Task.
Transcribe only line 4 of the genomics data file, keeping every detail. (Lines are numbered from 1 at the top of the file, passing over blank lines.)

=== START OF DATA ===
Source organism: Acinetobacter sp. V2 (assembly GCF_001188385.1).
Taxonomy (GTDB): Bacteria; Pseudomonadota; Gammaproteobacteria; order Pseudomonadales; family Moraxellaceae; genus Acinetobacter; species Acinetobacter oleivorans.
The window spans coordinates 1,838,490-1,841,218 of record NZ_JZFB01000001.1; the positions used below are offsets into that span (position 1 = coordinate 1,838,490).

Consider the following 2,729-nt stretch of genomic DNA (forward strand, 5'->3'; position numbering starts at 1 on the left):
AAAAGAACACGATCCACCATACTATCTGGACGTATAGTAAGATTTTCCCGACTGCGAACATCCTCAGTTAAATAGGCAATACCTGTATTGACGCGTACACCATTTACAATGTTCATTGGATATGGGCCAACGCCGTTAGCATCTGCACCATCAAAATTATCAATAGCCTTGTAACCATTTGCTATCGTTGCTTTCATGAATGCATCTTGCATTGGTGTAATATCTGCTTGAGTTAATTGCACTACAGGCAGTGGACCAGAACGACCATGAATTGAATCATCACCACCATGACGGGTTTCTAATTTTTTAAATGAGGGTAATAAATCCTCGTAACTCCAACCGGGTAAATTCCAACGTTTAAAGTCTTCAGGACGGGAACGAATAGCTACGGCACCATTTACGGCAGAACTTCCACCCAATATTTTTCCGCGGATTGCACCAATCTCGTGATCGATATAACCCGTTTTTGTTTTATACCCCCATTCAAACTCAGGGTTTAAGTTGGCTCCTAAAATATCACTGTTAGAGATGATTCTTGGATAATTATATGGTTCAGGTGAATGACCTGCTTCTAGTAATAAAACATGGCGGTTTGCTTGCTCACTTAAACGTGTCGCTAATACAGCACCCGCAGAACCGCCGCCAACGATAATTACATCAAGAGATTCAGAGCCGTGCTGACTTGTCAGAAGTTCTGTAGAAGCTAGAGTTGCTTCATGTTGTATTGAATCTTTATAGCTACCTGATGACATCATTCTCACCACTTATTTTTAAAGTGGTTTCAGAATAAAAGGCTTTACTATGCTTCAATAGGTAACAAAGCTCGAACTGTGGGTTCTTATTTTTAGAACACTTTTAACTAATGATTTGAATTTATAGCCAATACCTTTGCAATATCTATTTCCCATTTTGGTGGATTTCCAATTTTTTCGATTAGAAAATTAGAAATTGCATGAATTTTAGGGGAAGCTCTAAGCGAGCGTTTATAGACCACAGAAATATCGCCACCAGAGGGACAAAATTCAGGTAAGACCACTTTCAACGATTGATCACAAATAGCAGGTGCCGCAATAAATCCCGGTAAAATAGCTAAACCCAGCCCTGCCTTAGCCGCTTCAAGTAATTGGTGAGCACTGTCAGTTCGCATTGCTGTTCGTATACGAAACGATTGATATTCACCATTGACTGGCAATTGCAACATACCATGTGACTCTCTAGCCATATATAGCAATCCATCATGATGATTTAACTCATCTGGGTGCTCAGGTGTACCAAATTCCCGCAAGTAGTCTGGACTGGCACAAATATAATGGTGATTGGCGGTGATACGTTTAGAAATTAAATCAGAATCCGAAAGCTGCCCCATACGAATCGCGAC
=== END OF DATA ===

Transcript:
Consider the following 2,729-nt stretch of genomic DNA (forward strand, 5'->3'; position numbering starts at 1 on the left):